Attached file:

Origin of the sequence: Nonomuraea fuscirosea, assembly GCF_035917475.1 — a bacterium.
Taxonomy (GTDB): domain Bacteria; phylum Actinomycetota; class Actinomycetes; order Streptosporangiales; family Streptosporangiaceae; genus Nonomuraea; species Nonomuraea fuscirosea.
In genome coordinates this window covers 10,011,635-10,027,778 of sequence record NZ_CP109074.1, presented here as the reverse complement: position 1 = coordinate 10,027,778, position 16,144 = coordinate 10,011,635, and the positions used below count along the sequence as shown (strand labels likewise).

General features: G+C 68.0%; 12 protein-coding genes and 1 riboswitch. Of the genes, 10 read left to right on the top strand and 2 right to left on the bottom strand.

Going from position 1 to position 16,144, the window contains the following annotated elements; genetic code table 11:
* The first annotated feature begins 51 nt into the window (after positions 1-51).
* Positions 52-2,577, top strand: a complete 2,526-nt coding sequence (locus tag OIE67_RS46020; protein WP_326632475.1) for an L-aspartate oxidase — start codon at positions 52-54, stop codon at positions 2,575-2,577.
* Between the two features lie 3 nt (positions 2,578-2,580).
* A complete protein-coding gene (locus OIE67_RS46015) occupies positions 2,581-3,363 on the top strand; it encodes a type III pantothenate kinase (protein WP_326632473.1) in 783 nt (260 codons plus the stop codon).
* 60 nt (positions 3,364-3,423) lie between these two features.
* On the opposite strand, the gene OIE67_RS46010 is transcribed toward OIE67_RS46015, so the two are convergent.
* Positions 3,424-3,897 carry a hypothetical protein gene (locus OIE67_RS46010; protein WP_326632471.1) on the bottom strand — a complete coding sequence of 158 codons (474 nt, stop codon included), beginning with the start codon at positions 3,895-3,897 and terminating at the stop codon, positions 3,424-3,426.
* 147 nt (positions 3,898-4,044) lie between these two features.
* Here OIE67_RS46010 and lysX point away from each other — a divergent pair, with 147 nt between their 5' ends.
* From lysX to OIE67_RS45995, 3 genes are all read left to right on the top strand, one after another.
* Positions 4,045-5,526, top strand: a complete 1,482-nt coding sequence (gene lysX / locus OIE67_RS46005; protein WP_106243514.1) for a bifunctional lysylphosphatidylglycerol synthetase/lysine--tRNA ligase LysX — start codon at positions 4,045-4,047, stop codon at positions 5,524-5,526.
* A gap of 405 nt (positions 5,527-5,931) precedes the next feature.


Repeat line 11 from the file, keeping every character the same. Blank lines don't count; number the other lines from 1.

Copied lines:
* On the opposite strand, the gene OIE67_RS46010 is transcribed toward OIE67_RS46015, so the two are convergent.